When prices for wool began to drop, scientists began to think about how much wool was necessary on sheep – this is how the idea of the easy care sheep came about. However, convincing farmers that less wool was a good idea and getting funding weren’t straightforward, as Dr David Scobie explains.
Update: At the programme's conclusion, farmers were pleased to note that less energy required to produce wool meant an increase in animal weight gain and in lambing performance. Reduced chemical inputs, handling and tailing have saved time and money. It also supports animal welfare and the growing public demand for more sustainable products.
Questions to consider:
- What factors influenced the idea to have less wool on sheep?
- What factors might cause some farmers to be reluctant to accept the idea of breeding these traits into their sheep?
- What is the role of an animal ethics committee?
Dr David Scobie
The major problem with the largest number of sheep breeds that we have here in New Zealand was they were developed in a time when wool was like white gold, and so the more wool you could push onto the sheep, logically, the better it must be. So in the 1950s, say, they were trying to get wool from the nose to the toes.
And we took a look at that 12 years ago, and the way the price of wool was going and the way the costs of harvesting it and keeping those sheep were going, plus the welfare of those animals that have to carry all that wool around, we decided, look, the best wool comes off the major fleece area, we would like to see a bit of wool come off the head, back of the legs, none on the belly, none on the backside, and that would make it a lot easier to harvest. We would just have good clean fleece wool – there would be a lot less handling and lots of wool going off the farm – so it would make a lot more sense in that respect.
When we first started this project, that actually conflicted with the belief systems of the people that we were talking to, so it was difficult to convince them and therefore it was difficult to get funding. You can see the arguments that people breeding those sheep – they thought, well, alright, if you are going wool off these sheep, we are going to pay shearers 2 dollars to shear them whether they are really woolly or not so woolly, so we will get as much wool as we can on those sheep.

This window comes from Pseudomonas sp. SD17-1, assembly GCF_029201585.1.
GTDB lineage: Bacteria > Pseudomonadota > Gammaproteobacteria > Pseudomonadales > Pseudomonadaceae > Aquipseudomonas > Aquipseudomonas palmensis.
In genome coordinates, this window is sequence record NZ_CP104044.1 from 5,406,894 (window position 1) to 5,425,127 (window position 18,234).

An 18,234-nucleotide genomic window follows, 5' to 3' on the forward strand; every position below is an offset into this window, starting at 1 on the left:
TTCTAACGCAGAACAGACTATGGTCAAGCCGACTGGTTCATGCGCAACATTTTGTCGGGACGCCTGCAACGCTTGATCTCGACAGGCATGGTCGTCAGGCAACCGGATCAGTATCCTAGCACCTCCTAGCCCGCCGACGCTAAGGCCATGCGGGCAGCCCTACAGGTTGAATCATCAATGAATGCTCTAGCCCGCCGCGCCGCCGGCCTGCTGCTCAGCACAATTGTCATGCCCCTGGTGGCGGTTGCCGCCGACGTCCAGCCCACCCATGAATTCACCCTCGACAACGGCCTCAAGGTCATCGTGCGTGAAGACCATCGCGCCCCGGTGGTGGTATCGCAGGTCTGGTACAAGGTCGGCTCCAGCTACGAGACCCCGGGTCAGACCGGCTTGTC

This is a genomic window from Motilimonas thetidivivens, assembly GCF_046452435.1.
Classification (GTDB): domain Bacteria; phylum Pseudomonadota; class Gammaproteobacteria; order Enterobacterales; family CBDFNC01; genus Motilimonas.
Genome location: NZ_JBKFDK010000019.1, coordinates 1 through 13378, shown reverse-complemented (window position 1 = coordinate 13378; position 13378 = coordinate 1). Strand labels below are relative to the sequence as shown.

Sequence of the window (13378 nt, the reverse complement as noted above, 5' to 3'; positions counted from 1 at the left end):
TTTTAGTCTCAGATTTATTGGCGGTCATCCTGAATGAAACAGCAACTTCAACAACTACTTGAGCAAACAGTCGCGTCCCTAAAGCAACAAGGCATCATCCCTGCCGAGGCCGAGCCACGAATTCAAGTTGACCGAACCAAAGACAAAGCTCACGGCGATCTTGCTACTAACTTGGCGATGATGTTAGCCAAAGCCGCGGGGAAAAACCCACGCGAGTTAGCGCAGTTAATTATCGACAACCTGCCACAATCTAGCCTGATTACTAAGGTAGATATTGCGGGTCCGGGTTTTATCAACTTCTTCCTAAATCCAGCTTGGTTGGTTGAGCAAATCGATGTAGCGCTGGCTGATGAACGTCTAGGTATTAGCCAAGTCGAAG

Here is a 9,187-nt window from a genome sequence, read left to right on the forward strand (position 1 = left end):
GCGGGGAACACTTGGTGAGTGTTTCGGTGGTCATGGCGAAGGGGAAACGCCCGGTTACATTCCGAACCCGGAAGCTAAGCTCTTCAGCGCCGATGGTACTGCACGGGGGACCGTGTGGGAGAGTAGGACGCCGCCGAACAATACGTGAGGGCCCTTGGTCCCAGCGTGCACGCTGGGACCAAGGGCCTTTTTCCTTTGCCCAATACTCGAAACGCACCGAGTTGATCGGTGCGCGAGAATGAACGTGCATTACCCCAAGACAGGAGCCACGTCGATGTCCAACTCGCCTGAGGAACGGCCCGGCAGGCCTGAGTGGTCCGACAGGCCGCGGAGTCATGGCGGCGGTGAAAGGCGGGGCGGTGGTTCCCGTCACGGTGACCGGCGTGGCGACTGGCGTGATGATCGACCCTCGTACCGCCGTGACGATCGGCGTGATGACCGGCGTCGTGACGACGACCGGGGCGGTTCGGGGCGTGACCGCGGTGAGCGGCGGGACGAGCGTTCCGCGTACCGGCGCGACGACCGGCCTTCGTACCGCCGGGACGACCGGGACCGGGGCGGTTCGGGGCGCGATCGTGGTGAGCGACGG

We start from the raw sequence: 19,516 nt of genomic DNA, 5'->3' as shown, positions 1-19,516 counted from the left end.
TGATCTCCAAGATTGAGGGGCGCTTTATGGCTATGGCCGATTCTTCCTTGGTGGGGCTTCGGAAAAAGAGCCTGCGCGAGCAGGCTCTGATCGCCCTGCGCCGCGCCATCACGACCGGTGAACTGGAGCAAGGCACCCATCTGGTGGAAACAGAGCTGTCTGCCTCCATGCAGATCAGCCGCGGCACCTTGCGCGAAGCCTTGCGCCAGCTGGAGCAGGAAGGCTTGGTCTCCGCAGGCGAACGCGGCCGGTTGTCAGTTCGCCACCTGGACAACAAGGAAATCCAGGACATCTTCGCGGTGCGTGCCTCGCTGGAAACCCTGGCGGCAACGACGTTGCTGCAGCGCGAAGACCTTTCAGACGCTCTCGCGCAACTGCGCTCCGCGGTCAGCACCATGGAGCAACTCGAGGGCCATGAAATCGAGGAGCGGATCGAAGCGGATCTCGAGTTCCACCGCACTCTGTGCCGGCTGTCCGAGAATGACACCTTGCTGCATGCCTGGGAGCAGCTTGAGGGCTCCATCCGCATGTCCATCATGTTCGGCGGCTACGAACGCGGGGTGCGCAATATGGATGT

As time went on and the profitability of farming sheep for wool eroded and profitability of farming for meat improved, people started to realise, right, we might need these sheep who have a little bit less wool, it’s a little bit cheaper to run them, and we will get more out of the meat part of the enterprise.
There were a variety of organisations that we went to. Some outright rejected our ideas, and others thought, yeah, that's not a bad idea. Because we were just using simple selection breeding, we didn't have to go to any of the organisations like ERMA because we weren't genetically engineering the sheep. We weren't taking anything from outside and putting it into that genome. One important group that we did have to consult with – which you have to do for any animal used in research, testing or teaching – we had to consult with an animal ethics committee and they had to give us approval to use animals in these experiments. They were sort of overjoyed because we are actually trying to improve the welfare of animals by doing this project.
Circa 1930s Cameron family: Photographs (05-37). Ref: 05-37/56.digital, Alexander Turnbull Library, Wellington, New Zealand.
October 1954 original photographic prints and postcards from file print collection, Box 11 (PAColl-6304). Ref: PACOLL-6304-01, Alexander Turnbull Library, Wellington, New Zealand.
1956 Wairarapa Arts Centre: Photographs (90-017). Ref: 90-017/335, Alexander Turnbull Library, Wellington, New Zealand. Mrs H Beetham, National Library Timeframes.